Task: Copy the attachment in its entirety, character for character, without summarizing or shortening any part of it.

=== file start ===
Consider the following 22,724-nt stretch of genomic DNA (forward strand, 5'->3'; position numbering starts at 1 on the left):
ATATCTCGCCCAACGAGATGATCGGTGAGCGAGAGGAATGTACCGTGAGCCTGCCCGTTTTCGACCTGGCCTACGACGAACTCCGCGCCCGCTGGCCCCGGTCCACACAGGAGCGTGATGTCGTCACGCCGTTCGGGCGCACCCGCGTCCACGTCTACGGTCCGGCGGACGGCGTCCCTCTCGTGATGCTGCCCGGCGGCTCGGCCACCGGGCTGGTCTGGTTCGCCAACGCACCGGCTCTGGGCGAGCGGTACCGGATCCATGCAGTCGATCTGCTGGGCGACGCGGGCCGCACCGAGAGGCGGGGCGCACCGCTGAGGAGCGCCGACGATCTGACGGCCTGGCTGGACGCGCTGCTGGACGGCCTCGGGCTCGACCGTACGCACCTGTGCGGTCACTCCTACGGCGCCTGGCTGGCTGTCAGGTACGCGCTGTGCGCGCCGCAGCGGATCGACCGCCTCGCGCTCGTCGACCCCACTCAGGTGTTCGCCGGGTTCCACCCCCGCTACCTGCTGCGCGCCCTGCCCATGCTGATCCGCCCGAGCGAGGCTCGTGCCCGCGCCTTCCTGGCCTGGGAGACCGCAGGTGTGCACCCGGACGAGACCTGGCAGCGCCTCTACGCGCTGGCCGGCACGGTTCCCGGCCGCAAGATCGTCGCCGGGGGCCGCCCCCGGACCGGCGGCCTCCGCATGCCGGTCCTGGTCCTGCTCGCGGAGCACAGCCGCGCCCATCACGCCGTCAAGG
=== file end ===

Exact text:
Consider the following 22,724-nt stretch of genomic DNA (forward strand, 5'->3'; position numbering starts at 1 on the left):
ATATCTCGCCCAACGAGATGATCGGTGAGCGAGAGGAATGTACCGTGAGCCTGCCCGTTTTCGACCTGGCCTACGACGAACTCCGCGCCCGCTGGCCCCGGTCCACACAGGAGCGTGATGTCGTCACGCCGTTCGGGCGCACCCGCGTCCACGTCTACGGTCCGGCGGACGGCGTCCCTCTCGTGATGCTGCCCGGCGGCTCGGCCACCGGGCTGGTCTGGTTCGCCAACGCACCGGCTCTGGGCGAGCGGTACCGGATCCATGCAGTCGATCTGCTGGGCGACGCGGGCCGCACCGAGAGGCGGGGCGCACCGCTGAGGAGCGCCGACGATCTGACGGCCTGGCTGGACGCGCTGCTGGACGGCCTCGGGCTCGACCGTACGCACCTGTGCGGTCACTCCTACGGCGCCTGGCTGGCTGTCAGGTACGCGCTGTGCGCGCCGCAGCGGATCGACCGCCTCGCGCTCGTCGACCCCACTCAGGTGTTCGCCGGGTTCCACCCCCGCTACCTGCTGCGCGCCCTGCCCATGCTGATCCGCCCGAGCGAGGCTCGTGCCCGCGCCTTCCTGGCCTGGGAGACCGCAGGTGTGCACCCGGACGAGACCTGGCAGCGCCTCTACGCGCTGGCCGGCACGGTTCCCGGCCGCAAGATCGTCGCCGGGGGCCGCCCCCGGACCGGCGGCCTCCGCATGCCGGTCCTGGTCCTGCTCGCGGAGCACAGCCGCGCCCATCACGCCGTCAAGG